2. They live. You may remember, or more probably don't, that I have noted on more than one occasion that the GA has apparently been kidnapped by professionals -- that substantive materials on the GA were now being transmitted by JFNA pros without even a reference to the GA Co-Chairs. As if in rebuttal, the GA Co-Chairs reappeared in a mailing designed to "excite" us about the GA "campaign session" -- it should be a very brief Plenary given JFNA's limited acquaintance with the concept. Welcome back, Gail and Howard. Makes me so proud.
3. The end to Collective Responsibility. Now it might have happened without the huckstership of CEO Silverman, but he gave it without an apparent second though of the implications when federations demanded that they be empowered to directly allocate funds raised to meet the Israel Emergency to beneficiaries of their choosing. Maybe it's just an acquiescence to the current reality, an irresistible tidal wave but, at least to me, it is the inevitable outcome in a system in which an unknowing set of leaders don't see the train coming right at them. It all started, really, in the first months of the then UJC when one federation (you can probably guess which) sent its funds directly to the JDC. I pleaded with UJC leaders to approach the Joint and request it not accept this direct payment -- they did nothing. Now we are where we are...nowhere.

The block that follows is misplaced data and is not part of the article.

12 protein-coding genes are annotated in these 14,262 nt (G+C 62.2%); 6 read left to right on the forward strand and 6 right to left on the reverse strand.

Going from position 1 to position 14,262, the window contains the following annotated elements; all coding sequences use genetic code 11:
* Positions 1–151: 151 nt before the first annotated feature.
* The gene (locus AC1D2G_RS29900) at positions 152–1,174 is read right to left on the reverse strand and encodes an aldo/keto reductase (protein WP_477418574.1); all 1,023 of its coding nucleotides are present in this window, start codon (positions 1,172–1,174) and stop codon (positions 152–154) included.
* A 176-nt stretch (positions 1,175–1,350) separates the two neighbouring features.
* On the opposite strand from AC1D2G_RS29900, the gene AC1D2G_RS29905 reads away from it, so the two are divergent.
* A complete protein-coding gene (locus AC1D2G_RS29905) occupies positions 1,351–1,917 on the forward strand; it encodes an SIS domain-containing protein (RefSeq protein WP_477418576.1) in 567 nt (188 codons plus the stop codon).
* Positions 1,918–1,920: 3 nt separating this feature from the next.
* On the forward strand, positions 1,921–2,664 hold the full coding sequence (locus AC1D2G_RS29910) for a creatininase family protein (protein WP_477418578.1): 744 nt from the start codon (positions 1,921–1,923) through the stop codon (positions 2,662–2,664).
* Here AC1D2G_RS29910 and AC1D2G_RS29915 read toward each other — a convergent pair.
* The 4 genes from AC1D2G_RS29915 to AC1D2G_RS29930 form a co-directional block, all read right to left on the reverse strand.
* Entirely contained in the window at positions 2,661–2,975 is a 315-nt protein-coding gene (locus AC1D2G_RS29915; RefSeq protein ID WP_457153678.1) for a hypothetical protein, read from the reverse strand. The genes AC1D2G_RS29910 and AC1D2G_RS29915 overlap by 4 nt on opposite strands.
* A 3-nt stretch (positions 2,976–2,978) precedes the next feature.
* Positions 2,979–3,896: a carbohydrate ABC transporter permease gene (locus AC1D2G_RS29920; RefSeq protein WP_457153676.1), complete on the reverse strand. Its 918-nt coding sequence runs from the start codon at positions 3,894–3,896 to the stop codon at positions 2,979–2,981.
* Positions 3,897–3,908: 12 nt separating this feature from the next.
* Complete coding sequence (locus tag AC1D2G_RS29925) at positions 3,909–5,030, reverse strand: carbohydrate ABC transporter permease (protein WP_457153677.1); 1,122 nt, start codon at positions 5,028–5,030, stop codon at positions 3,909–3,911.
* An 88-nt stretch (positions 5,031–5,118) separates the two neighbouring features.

And, what else? JFNA has projected federation core allocations to JAFI for year-end 2014 at just a bit above $85,000,000 -- friends, that is truly astounding as it is $100,000,000 less than was allocated to the Jewish Agency alone at the onset of JFNA...and not a word of public shame...or protest. It's a horror story without apparent end. And, what of JFNA's advocacy for core allocations -- a major plank under Chairman Siegal's agenda -- oh, that? Silverman reported to the Jewish Agency in the weeks just passed, that he/JFNA would focus on larger allocations to P2gether efforts -- knowing/not knowing that those allocations are "anti-core" in almost every instance.
4. The futility of litigation...in context. This story appeared in the Chicago Tribune, August 17, 2014:
"An Orthodox Jew whose religious traditions suggest that the deceased should be buried whole in preparation for the afterlife is suing Skokie Hospital for cremating his amputated leg instead of preserving the limb to be buried next to him..."And no comment is necessary -- just a question: how might this Orthodox Jew be compensated in some way (and which way) for this grievance?
And so it goes in Lake Woebegone.